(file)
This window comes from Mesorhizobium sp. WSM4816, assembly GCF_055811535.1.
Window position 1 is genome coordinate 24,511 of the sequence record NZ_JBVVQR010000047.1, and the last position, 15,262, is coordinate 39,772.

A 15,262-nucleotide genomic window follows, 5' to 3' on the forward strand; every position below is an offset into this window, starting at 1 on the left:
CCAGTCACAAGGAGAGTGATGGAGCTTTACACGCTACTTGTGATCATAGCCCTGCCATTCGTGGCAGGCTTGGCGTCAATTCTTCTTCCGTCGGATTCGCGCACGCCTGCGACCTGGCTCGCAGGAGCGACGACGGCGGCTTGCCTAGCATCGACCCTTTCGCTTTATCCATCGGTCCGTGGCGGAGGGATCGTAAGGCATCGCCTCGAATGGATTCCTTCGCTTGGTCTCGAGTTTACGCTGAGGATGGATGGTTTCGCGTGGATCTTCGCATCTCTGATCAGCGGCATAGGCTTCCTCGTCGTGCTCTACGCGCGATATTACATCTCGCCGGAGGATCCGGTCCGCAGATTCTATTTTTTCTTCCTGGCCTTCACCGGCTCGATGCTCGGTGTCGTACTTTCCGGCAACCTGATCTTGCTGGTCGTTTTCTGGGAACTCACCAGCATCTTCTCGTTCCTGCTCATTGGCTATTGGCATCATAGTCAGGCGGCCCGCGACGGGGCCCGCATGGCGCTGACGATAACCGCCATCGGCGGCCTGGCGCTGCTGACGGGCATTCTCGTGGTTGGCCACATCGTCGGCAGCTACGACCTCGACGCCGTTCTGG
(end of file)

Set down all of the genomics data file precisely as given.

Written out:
This window comes from Mesorhizobium sp. WSM4816, assembly GCF_055811535.1.
Window position 1 is genome coordinate 24,511 of the sequence record NZ_JBVVQR010000047.1, and the last position, 15,262, is coordinate 39,772.

A 15,262-nucleotide genomic window follows, 5' to 3' on the forward strand; every position below is an offset into this window, starting at 1 on the left:
CCAGTCACAAGGAGAGTGATGGAGCTTTACACGCTACTTGTGATCATAGCCCTGCCATTCGTGGCAGGCTTGGCGTCAATTCTTCTTCCGTCGGATTCGCGCACGCCTGCGACCTGGCTCGCAGGAGCGACGACGGCGGCTTGCCTAGCATCGACCCTTTCGCTTTATCCATCGGTCCGTGGCGGAGGGATCGTAAGGCATCGCCTCGAATGGATTCCTTCGCTTGGTCTCGAGTTTACGCTGAGGATGGATGGTTTCGCGTGGATCTTCGCATCTCTGATCAGCGGCATAGGCTTCCTCGTCGTGCTCTACGCGCGATATTACATCTCGCCGGAGGATCCGGTCCGCAGATTCTATTTTTTCTTCCTGGCCTTCACCGGCTCGATGCTCGGTGTCGTACTTTCCGGCAACCTGATCTTGCTGGTCGTTTTCTGGGAACTCACCAGCATCTTCTCGTTCCTGCTCATTGGCTATTGGCATCATAGTCAGGCGGCCCGCGACGGGGCCCGCATGGCGCTGACGATAACCGCCATCGGCGGCCTGGCGCTGCTGACGGGCATTCTCGTGGTTGGCCACATCGTCGGCAGCTACGACCTCGACGCCGTTCTGG